We support rural and urban forests and promote knowledge and understanding of the value of trees for present and future generations.
The Charlottesville Area Tree Stewards acknowledge that the Piedmont, where we learn, teach and volunteer, is the traditional territory of the Siouan Indians of the Monacan and Manahoac tribes. We offer our respect to their past, present and emerging members.
The non-profit organization, Charlottesville Area Tree Stewards (CATS), grew out of the Virginia Cooperative Extension (VCE) tree steward training classes of 2003 and 2004. VCE agent, Peter Warren, administered these two classes, with Adam Downing, VCE Forestry Agent. Following the end of the 2004 class, no other classes were offered and tree steward projects and activities were at a minimum.
In 2007, Jacki Vawter approached Peter Warren to inquire about putting a class together, administered by graduates of the previous two classes. He provided contact details for past graduates and encouraged Vawter to proceed. Upon contacting every tree steward, six others were willing to meet and develop a tree steward community in this area. Along with Jackie Vawter, the other tree stewards were:
During 2007, the seven worked to create a training class for new tree stewards. They met with Virginia Department of Forestry (VDoF) Paul Revell, who offered the classroom of the VDoF for our training and provided contact information for possible presenters and existing tree steward groups in Virginia. We visited the Lynchburg Tree Stewards for a day. They were welcoming, gave us tools and materials, and showed us their projects. Although small in membership, they were enthusiastic and eagerly answered our questions.
First Training Class
With support from the Virginia Cooperative Extension Office of Albemarle/Charlottesville, Piedmont Master Gardeners Association, and The Virginia Urban Forestry Council (Trees Virginia), the first 14-week training class was offered in the spring of 2008.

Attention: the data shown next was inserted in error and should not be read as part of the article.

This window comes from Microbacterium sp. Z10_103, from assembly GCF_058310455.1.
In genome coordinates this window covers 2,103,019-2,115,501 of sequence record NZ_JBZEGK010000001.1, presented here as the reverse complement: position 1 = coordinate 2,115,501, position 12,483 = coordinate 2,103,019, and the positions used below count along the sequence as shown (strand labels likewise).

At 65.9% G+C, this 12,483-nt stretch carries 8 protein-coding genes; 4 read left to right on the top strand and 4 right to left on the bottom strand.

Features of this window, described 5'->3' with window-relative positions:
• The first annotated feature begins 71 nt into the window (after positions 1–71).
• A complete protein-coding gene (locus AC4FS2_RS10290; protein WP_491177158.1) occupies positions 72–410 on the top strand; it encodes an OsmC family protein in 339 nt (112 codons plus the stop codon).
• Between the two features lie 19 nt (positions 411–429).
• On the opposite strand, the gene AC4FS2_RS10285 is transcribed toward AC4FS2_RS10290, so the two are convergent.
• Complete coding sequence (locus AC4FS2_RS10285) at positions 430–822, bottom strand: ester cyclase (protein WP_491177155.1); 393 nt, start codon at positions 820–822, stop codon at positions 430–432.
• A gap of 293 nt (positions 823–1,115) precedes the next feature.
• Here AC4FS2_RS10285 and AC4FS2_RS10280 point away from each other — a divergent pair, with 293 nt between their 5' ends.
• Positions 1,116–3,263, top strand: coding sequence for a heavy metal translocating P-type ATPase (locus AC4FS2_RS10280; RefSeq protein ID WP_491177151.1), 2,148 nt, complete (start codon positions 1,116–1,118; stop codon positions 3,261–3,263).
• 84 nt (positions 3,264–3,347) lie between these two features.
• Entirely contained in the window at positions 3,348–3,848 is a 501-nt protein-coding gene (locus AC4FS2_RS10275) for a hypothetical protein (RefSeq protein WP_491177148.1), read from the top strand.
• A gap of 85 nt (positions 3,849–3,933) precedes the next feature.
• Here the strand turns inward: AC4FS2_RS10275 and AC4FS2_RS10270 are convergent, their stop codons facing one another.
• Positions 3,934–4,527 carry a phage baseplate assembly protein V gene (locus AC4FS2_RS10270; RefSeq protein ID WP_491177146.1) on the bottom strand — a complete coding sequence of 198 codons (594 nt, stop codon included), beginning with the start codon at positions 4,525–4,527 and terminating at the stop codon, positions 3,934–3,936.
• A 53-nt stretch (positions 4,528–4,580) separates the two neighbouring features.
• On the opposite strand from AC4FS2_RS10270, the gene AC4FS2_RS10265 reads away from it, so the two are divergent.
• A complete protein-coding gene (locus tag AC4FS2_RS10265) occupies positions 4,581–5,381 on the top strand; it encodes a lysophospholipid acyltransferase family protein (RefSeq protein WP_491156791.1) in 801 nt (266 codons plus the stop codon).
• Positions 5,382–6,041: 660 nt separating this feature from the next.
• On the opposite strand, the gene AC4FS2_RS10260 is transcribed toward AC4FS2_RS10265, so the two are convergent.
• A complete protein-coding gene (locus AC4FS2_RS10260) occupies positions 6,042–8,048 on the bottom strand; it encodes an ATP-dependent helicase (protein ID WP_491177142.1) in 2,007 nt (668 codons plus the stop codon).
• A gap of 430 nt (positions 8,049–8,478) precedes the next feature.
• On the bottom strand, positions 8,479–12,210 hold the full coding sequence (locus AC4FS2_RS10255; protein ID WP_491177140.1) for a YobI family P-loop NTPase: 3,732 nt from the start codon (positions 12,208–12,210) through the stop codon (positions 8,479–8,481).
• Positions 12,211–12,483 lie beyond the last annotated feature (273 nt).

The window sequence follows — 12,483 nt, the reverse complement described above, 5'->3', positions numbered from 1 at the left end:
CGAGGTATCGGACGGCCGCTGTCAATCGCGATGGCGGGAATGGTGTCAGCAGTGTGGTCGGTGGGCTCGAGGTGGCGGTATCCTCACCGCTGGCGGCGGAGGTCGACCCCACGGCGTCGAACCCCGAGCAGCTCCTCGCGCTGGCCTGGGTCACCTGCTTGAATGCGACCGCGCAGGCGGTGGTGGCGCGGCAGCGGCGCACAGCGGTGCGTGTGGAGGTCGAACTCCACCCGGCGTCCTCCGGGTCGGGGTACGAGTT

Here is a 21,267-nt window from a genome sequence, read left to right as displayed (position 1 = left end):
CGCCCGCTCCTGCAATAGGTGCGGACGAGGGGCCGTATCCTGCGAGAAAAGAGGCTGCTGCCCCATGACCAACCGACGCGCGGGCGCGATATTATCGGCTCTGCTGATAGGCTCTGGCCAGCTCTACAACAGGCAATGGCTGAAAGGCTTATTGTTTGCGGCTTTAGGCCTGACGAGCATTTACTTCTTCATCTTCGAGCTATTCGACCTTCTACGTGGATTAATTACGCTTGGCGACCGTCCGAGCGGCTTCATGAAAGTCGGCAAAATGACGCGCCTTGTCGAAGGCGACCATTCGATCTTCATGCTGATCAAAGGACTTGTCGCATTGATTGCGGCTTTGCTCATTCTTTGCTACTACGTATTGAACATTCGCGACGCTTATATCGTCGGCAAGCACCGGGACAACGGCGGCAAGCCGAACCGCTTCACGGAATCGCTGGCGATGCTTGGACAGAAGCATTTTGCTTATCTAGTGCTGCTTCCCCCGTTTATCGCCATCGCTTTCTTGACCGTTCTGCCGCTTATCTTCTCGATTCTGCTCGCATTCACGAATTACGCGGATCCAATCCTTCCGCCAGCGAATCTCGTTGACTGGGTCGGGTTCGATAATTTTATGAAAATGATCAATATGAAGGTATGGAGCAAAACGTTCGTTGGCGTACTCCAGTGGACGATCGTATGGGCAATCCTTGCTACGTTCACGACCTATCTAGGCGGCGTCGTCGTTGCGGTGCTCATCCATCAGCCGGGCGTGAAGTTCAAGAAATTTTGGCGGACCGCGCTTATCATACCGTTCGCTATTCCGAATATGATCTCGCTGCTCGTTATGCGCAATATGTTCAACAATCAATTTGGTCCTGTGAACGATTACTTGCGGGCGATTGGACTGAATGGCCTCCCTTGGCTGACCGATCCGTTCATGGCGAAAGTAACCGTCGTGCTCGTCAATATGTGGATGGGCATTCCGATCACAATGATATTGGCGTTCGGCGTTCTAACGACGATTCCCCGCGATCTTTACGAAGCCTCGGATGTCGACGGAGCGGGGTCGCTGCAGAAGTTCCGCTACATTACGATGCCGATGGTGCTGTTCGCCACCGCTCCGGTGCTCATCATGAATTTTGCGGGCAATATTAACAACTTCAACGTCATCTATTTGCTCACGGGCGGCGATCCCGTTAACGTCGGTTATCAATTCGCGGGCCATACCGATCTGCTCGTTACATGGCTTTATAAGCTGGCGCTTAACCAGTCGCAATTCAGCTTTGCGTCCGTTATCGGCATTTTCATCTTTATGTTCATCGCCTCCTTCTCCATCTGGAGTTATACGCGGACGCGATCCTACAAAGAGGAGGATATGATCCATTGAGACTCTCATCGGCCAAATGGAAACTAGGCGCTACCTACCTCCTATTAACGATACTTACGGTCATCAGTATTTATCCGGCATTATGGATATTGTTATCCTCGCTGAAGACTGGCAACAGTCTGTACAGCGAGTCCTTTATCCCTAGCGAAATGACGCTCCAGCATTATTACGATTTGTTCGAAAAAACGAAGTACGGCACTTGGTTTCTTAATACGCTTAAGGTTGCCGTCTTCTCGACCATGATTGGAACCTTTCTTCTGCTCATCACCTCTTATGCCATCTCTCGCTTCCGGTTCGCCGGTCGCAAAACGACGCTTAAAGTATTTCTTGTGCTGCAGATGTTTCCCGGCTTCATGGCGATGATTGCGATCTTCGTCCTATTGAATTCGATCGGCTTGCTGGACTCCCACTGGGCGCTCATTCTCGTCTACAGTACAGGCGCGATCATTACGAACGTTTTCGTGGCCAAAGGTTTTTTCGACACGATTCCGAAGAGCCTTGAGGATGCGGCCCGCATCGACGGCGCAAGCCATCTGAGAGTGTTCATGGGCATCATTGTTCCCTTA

The 2008 CATS training class had 30 people enrolled. Fourteen of the 30 enrollees were master gardeners. Many of the 2008 training class graduates became dedicated and active tree stewards, contributing to the leadership of the organization.
Development of CATS as an Organization
Following the training class of 2008, a few students from the class and the original seven “founding members” were interested in developing a tree steward organization. A Steering Committee was led by Jack Hardgrove, a 2008 class trainee, to create a mission statement, goals, and officers with terms and responsibilities. We elected to structure our organization with three basic committees—Projects, Communication, and Education. We determined that 25 would be the number of yearly volunteer hours to achieve “certification” as a tree steward, and membership criteria would be open to anyone successfully completing the tree steward training.
The CATS Organizational Document was approved by the assembled members at a meeting in July of 2008. It was revised a number of times in 2008 to 2010 and became the basis for the CATS Bylaws, approved by the membership in December 2013.
Our 2008 CATS Board of Directors:
President: Jacki Vawter
President-Elect: Phil Stokes
Treasurer: Maud Henne
Recording Secretary: Terri Keffert
Projects Chair: Jack O’Leary
Communication Chair: Rosemary Connelly
Education Chairs: Pat and Steve Schnatterly
Memo of Agreement with VCE